At the present stage of the startup, therefore, she points out that what the company requires more than ever is financial capital. As she goes on to elaborate,

We have gotten to a stage where we actually have our product out there…So, I would actually put financial capital upfront, because once there is money, one can build faster, hire more hands, make mistakes early and market faster…

Funding is an essential part of growing a business. As experts on Forbes Business Council share, a singular pressing challenge for startup founders is raising enough cash to fund their operations, and this is a significant step on the road to long-term stability. However, as startup founders, the innovations that they curate when aimed at market-creating opportunities are the sort of innovations that easily generate and sustain interest. 

In spite of her preference for financial capital over human capital, Oluwadamilola points out that a startup’s team matters essentially. The team determines the direction, impetus, and drive of the startup, and is the engine that accomplishes the dream and vision of the startup. As such, she emphasizes the importance of the kind of people on the team, as co-founders and founders, as well as the entire team’s strength and makeup. Having the right team always quickens the onerous task of building.  

Iterating models to match user needs

It is always important to build products that delight users. As she points out, however, one must not just keep on ‘building forever’, without getting the product out there for users to evaluate. As she says,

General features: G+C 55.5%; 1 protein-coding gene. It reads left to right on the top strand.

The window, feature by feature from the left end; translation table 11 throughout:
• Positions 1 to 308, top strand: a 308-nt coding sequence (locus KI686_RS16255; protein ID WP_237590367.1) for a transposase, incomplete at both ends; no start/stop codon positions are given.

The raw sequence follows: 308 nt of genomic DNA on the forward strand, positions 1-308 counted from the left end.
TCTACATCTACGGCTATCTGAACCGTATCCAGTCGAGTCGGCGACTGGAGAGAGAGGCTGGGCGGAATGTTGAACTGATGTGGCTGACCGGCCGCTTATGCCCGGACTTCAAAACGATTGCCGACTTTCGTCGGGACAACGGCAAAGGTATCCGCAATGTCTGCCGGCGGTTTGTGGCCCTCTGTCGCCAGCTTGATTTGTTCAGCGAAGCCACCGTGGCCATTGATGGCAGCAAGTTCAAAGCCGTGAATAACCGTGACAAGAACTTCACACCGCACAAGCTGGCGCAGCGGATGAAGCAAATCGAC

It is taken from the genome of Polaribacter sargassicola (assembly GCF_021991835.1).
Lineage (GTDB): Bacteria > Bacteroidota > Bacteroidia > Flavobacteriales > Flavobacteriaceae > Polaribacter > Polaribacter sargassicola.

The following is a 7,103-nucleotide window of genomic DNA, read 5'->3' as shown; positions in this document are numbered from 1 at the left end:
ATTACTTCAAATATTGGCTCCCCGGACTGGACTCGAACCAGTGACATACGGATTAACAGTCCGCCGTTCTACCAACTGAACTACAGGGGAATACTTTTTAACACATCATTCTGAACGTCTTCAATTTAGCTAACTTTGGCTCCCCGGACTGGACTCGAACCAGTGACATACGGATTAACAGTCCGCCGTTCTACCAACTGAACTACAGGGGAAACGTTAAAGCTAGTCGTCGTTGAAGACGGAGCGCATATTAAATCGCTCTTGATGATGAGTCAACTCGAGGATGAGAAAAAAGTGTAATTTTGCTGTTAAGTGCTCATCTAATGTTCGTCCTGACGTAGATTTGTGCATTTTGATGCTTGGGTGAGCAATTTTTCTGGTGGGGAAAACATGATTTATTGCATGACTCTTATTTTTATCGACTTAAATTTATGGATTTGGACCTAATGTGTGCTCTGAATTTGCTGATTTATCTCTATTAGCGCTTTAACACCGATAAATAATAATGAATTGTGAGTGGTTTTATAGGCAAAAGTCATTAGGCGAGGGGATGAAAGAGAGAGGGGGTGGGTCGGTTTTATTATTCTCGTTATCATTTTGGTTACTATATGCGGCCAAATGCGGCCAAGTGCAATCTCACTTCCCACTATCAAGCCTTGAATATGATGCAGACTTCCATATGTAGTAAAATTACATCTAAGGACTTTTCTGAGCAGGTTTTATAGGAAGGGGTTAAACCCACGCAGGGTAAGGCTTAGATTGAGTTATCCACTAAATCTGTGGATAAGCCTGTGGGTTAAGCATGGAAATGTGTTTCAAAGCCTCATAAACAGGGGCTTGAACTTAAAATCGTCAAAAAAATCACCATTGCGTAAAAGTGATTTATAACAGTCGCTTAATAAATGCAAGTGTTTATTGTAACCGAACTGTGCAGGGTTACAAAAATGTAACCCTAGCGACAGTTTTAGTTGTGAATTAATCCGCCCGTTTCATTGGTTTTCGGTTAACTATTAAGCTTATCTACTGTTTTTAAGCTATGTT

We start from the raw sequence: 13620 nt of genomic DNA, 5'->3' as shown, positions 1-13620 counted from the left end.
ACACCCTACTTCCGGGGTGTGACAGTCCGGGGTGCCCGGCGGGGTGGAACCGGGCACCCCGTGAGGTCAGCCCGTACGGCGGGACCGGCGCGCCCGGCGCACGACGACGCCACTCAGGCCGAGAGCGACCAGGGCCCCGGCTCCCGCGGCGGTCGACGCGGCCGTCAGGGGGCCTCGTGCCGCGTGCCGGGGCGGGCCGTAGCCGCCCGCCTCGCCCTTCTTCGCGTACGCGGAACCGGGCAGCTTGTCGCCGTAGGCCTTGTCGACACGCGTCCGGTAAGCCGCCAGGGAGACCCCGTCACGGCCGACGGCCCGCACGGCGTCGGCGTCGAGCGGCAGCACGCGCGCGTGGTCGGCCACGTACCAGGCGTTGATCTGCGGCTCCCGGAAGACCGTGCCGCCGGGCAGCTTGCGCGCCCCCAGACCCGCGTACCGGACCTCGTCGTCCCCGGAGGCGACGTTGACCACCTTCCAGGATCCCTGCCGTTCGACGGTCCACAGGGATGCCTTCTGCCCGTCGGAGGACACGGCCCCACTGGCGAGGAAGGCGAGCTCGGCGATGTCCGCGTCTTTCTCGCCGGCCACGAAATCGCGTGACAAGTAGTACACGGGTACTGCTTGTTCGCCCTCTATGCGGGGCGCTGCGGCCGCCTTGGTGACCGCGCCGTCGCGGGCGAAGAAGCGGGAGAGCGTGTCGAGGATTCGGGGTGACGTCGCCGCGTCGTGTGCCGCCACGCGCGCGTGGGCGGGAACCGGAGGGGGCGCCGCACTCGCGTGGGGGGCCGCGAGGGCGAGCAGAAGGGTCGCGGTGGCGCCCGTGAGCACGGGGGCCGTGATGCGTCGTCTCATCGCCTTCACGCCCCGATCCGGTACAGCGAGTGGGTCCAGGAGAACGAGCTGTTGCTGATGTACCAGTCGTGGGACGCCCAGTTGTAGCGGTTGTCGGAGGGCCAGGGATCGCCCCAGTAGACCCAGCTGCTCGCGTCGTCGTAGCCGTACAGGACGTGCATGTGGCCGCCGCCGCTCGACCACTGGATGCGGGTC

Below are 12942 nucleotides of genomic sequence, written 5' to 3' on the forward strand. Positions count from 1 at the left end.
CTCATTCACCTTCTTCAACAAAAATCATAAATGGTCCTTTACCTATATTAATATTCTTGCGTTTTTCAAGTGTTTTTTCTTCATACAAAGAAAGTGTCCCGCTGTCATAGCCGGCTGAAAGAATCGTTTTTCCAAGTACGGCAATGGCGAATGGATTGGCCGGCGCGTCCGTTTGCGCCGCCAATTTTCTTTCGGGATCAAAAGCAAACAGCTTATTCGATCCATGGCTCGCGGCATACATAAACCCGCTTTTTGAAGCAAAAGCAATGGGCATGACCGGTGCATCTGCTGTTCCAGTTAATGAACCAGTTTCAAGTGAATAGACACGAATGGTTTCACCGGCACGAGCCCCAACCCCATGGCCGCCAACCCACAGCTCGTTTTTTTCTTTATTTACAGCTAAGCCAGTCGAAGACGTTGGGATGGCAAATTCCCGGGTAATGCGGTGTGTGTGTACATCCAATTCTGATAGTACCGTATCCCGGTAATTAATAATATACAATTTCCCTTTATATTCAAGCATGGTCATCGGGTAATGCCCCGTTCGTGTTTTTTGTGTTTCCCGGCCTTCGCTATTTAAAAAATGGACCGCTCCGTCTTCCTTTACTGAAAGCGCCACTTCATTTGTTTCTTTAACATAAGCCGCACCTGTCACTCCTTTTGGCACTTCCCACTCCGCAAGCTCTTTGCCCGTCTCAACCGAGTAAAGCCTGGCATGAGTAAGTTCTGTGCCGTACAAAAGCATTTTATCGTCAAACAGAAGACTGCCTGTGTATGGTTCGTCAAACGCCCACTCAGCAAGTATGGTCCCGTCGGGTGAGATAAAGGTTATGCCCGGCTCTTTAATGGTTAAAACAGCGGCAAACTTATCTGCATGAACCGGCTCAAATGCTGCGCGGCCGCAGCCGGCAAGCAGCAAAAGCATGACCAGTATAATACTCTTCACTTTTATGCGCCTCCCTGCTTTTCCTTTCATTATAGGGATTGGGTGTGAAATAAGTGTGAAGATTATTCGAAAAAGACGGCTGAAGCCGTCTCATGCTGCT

You can have a whole year building, and when you launch, you find out that that’s not what users want, but you have wasted that whole time actually building what users do not really want or need.

Consequently, in order to meet up the demands of the market, BidBuddyapp has been very conscious about being agile enough to adapt to changing circumstances. Its commercial model had initially drawn from a lottery-style model where buyers were selected randomly, and given the opportunity to win huge discounts on products. However, user feedback showed that users were keen on a model that offered them a bit more certainty. 

In this stead, the BidBuddyapp team adapted to the bidding model, where users could bid openly for products and get to see how their ranking on the leaderboard changes through the bidding process. This model excited users more and introduced a competitive gamifying element to the activity. To accomplish this, the importance of drawing close, those who are like-minded, and are passionate about solving the same problems, cannot be understated.  

Swiping into the future

The startup is looking at growing its impact across Nigeria and Africa, to become the go-to platform for affordable e-commerce, and also provide an exciting platform for people who wish to spend a fun time, bidding for products and services that they love. Also, the e-commerce startup is keen on pivoting itself as a video advertising engine where new and existing companies can easily test new product ideas. Through the platform, companies would be able to easily and summarily view what startups and products are getting the most viewership and interest. These will help them determine what products to launch and which they would prefer to take back to the drawing board. She further elaborates, 

We are really datacentric…through our app, we can actually tell whether people in Ajah, Lagos love Debonairs pizza or if people in Abuja prefer a Samsung S10. This is because we can actually see all those user activities and we can know what region they are in, what their preferences are, how many minutes they spend looking at each item, how much they are willing to bid for that item. 

Nigeria, along with Ghana, Zambia, Kenya, South Africa, and Mauritius, is held as one of the top sub-Saharan African e-commerce countries. When one weighs this statistic against the dwindling rates of purchasing power of the average Nigerian, the increasing rates of mobile penetration, and online financial payments services, one realizes the huge value that BidBuddyapp holds for Nigeria and, in the long run, for Africa’s diverse market.